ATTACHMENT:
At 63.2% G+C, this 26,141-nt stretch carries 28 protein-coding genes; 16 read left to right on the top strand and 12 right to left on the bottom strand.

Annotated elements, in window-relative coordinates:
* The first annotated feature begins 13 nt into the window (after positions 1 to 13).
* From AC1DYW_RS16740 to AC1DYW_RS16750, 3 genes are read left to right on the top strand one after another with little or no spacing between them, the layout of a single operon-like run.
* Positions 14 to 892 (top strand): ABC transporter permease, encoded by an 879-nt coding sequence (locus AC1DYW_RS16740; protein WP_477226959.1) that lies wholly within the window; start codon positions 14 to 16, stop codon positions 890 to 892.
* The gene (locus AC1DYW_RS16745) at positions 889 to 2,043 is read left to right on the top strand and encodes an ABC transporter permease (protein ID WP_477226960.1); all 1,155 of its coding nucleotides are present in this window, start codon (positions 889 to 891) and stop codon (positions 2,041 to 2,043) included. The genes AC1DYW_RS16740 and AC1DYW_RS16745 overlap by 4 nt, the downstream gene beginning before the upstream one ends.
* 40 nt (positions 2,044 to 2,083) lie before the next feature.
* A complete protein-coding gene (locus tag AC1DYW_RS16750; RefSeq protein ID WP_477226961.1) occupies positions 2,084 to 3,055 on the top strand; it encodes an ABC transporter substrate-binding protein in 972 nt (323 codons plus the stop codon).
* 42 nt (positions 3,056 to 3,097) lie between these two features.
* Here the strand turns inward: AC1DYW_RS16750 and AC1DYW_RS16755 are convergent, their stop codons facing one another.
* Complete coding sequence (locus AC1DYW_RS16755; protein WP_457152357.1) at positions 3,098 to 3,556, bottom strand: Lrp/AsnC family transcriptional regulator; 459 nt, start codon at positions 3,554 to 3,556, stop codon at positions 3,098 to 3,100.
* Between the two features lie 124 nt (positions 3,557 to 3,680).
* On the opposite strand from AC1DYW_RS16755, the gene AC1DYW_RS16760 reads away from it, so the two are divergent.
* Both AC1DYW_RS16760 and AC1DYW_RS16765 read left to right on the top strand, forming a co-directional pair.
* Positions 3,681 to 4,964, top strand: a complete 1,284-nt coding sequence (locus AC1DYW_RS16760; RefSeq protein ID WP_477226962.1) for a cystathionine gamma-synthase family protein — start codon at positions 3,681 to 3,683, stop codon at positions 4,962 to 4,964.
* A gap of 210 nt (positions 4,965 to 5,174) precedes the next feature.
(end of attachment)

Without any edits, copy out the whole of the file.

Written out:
At 63.2% G+C, this 26,141-nt stretch carries 28 protein-coding genes; 16 read left to right on the top strand and 12 right to left on the bottom strand.

Annotated elements, in window-relative coordinates:
* The first annotated feature begins 13 nt into the window (after positions 1 to 13).
* From AC1DYW_RS16740 to AC1DYW_RS16750, 3 genes are read left to right on the top strand one after another with little or no spacing between them, the layout of a single operon-like run.
* Positions 14 to 892 (top strand): ABC transporter permease, encoded by an 879-nt coding sequence (locus AC1DYW_RS16740; protein WP_477226959.1) that lies wholly within the window; start codon positions 14 to 16, stop codon positions 890 to 892.
* The gene (locus AC1DYW_RS16745) at positions 889 to 2,043 is read left to right on the top strand and encodes an ABC transporter permease (protein ID WP_477226960.1); all 1,155 of its coding nucleotides are present in this window, start codon (positions 889 to 891) and stop codon (positions 2,041 to 2,043) included. The genes AC1DYW_RS16740 and AC1DYW_RS16745 overlap by 4 nt, the downstream gene beginning before the upstream one ends.
* 40 nt (positions 2,044 to 2,083) lie before the next feature.
* A complete protein-coding gene (locus tag AC1DYW_RS16750; RefSeq protein ID WP_477226961.1) occupies positions 2,084 to 3,055 on the top strand; it encodes an ABC transporter substrate-binding protein in 972 nt (323 codons plus the stop codon).
* 42 nt (positions 3,056 to 3,097) lie between these two features.
* Here the strand turns inward: AC1DYW_RS16750 and AC1DYW_RS16755 are convergent, their stop codons facing one another.
* Complete coding sequence (locus AC1DYW_RS16755; protein WP_457152357.1) at positions 3,098 to 3,556, bottom strand: Lrp/AsnC family transcriptional regulator; 459 nt, start codon at positions 3,554 to 3,556, stop codon at positions 3,098 to 3,100.
* Between the two features lie 124 nt (positions 3,557 to 3,680).
* On the opposite strand from AC1DYW_RS16755, the gene AC1DYW_RS16760 reads away from it, so the two are divergent.
* Both AC1DYW_RS16760 and AC1DYW_RS16765 read left to right on the top strand, forming a co-directional pair.
* Positions 3,681 to 4,964, top strand: a complete 1,284-nt coding sequence (locus AC1DYW_RS16760; RefSeq protein ID WP_477226962.1) for a cystathionine gamma-synthase family protein — start codon at positions 3,681 to 3,683, stop codon at positions 4,962 to 4,964.
* A gap of 210 nt (positions 4,965 to 5,174) precedes the next feature.